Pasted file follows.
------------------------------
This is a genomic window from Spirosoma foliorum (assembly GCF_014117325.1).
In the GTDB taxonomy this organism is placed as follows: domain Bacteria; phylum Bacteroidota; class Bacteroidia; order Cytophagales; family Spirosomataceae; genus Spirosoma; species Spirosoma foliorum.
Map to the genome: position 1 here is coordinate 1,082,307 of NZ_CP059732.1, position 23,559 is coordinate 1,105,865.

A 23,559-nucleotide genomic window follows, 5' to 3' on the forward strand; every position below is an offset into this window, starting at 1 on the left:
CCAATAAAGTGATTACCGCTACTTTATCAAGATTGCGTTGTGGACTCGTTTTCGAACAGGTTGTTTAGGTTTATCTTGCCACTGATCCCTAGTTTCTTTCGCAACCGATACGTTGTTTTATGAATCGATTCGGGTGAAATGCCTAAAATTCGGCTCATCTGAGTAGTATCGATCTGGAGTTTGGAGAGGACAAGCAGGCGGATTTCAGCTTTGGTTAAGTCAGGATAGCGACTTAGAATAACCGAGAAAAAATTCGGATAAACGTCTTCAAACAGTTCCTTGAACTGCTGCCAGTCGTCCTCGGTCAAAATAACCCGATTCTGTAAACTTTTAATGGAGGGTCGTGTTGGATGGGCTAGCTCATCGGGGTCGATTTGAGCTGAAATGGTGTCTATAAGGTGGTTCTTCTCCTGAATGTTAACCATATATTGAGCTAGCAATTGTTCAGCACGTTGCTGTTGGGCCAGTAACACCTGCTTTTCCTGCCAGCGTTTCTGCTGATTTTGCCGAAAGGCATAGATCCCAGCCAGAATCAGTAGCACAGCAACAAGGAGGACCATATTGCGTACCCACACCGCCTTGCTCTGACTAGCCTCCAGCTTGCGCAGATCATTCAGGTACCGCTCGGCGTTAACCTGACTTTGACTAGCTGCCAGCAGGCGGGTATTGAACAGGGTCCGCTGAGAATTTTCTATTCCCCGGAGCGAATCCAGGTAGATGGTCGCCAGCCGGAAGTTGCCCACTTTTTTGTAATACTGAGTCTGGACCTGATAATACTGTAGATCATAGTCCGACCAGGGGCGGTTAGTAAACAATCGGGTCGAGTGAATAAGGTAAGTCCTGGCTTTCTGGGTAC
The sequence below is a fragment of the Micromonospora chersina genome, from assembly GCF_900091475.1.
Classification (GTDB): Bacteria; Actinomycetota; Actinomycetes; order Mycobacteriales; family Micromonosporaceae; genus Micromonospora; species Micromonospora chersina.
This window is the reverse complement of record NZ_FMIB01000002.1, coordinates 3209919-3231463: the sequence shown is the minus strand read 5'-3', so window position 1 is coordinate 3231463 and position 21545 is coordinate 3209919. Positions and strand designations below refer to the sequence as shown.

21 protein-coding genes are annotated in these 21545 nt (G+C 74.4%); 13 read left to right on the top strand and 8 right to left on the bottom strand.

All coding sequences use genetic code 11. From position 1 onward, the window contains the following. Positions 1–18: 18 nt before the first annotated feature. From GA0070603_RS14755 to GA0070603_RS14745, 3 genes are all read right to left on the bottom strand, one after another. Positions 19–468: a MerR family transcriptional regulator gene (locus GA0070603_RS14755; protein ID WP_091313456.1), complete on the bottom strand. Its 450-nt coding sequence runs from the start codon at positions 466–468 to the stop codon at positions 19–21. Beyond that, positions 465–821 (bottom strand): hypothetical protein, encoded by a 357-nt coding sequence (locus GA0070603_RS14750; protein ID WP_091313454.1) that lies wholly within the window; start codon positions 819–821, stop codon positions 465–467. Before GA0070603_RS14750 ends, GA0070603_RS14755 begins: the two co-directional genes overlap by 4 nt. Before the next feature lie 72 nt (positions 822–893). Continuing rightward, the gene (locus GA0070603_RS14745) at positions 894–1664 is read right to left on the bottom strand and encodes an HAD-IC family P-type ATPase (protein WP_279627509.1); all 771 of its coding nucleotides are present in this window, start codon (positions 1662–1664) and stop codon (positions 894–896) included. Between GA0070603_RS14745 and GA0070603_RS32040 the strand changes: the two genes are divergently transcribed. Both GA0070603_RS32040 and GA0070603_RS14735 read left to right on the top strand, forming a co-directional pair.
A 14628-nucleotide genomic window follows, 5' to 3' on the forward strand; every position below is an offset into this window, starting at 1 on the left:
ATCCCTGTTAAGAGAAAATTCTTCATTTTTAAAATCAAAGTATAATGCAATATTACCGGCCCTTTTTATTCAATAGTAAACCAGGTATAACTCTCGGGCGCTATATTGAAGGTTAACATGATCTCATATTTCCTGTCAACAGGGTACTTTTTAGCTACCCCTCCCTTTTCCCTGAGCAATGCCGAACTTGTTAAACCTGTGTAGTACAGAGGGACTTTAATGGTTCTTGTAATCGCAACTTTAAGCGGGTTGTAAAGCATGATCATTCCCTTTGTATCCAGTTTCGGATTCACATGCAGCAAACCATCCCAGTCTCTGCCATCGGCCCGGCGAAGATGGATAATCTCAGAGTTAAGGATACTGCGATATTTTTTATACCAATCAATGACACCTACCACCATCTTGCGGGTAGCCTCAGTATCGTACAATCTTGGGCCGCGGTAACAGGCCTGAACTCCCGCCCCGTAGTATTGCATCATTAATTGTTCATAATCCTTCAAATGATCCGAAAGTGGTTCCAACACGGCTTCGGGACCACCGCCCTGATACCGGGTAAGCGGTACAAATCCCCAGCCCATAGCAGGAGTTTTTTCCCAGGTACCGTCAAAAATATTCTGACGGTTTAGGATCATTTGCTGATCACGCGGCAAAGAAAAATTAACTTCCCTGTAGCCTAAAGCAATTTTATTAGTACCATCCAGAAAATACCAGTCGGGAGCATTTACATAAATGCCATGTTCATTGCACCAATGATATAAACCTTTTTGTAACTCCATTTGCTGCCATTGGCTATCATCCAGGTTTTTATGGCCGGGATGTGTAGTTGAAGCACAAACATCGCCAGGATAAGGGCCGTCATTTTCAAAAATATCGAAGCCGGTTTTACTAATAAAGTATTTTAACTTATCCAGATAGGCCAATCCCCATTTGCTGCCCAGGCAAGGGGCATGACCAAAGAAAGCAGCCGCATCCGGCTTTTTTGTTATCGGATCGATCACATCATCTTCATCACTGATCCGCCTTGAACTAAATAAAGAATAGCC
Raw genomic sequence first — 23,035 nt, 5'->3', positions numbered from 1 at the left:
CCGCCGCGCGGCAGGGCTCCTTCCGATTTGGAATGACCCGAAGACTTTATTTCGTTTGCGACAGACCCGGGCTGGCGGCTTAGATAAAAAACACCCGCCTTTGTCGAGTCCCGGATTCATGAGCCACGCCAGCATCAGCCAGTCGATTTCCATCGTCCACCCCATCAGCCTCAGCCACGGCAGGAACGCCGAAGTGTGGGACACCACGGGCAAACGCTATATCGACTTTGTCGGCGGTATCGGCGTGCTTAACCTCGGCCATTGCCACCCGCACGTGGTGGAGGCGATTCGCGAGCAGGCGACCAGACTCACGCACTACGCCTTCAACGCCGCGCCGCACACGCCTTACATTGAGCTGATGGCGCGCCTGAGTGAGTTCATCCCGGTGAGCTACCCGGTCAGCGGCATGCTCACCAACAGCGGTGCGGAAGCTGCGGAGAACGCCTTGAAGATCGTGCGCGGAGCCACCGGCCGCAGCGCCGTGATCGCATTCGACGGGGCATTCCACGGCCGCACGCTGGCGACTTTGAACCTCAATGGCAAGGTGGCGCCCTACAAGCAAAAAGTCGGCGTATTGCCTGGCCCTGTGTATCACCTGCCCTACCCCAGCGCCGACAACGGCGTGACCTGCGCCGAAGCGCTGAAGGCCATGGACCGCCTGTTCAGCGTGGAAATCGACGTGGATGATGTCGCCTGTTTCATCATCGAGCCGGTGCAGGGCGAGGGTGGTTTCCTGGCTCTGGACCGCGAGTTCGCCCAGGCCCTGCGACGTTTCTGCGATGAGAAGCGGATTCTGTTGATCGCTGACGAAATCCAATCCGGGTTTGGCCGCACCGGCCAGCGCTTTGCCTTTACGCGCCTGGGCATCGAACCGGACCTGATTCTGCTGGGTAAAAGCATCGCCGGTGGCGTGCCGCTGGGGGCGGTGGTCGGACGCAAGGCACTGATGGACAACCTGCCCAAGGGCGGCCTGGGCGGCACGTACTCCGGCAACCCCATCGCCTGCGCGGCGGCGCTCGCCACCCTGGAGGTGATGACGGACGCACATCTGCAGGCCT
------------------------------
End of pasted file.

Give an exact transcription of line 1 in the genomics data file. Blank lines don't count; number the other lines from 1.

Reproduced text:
This is a genomic window from Spirosoma foliorum (assembly GCF_014117325.1).